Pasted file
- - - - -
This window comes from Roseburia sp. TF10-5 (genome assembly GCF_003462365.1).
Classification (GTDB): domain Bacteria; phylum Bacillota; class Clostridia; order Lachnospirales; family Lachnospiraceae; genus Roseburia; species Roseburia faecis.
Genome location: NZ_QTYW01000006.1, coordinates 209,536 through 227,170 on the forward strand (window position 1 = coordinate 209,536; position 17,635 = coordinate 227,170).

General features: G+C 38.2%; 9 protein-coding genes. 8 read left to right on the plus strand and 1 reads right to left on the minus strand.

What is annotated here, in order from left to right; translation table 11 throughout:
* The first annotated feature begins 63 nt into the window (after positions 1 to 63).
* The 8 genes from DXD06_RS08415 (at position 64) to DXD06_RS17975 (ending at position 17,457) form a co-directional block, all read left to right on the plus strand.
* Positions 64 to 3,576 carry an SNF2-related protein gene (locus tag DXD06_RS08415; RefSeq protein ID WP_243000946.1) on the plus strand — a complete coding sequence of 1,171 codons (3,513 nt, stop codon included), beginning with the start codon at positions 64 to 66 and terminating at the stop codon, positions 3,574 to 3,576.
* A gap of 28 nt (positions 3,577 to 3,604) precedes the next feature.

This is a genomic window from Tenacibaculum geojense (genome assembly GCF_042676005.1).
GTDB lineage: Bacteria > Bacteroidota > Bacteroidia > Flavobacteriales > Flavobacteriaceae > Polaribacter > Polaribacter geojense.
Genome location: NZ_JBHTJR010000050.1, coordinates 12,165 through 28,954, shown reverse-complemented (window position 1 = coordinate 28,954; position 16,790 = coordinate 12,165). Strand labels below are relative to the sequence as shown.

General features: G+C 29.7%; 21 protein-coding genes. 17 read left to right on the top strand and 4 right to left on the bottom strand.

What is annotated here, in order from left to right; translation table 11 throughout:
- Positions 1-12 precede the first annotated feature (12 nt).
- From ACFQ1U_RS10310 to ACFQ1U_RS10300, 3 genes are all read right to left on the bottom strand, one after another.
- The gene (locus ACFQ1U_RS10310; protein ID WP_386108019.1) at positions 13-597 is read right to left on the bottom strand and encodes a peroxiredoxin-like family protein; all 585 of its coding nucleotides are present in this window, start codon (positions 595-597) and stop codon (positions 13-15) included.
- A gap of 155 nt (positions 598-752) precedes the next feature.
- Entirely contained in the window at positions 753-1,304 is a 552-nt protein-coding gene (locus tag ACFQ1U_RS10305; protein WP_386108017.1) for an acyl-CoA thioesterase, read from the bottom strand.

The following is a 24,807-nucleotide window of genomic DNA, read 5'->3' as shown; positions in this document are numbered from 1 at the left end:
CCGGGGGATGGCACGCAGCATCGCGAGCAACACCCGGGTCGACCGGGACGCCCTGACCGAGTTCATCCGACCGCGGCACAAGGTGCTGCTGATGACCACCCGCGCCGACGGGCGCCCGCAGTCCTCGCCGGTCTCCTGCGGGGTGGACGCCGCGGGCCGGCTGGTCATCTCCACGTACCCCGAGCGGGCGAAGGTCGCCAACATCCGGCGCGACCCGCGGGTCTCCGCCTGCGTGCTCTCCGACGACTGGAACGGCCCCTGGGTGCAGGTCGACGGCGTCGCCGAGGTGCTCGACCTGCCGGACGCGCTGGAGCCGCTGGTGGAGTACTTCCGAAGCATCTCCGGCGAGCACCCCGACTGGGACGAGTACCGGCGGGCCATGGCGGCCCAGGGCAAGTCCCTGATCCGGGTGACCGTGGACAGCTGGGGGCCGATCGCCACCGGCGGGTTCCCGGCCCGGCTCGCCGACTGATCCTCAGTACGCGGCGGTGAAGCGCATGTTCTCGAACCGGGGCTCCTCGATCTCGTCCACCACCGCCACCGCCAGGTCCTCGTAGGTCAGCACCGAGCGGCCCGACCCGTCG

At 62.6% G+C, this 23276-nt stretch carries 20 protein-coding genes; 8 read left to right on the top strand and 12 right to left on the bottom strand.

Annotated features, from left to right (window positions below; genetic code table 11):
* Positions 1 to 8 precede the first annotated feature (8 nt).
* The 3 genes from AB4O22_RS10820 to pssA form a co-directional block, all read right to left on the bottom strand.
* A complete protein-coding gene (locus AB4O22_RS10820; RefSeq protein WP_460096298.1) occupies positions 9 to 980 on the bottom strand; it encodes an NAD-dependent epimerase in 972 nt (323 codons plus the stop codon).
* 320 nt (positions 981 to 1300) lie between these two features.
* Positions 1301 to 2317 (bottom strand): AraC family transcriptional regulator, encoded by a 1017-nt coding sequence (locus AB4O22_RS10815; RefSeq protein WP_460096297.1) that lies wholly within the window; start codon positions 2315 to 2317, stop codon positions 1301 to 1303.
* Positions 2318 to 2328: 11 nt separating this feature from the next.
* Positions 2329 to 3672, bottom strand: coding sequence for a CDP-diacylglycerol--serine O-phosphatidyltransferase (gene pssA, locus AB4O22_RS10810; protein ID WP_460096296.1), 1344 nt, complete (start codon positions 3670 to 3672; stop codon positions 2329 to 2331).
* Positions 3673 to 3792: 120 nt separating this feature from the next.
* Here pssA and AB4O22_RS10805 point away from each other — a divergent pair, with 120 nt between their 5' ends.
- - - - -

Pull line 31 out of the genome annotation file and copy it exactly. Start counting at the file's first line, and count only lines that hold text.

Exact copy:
* Positions 3673 to 3792: 120 nt separating this feature from the next.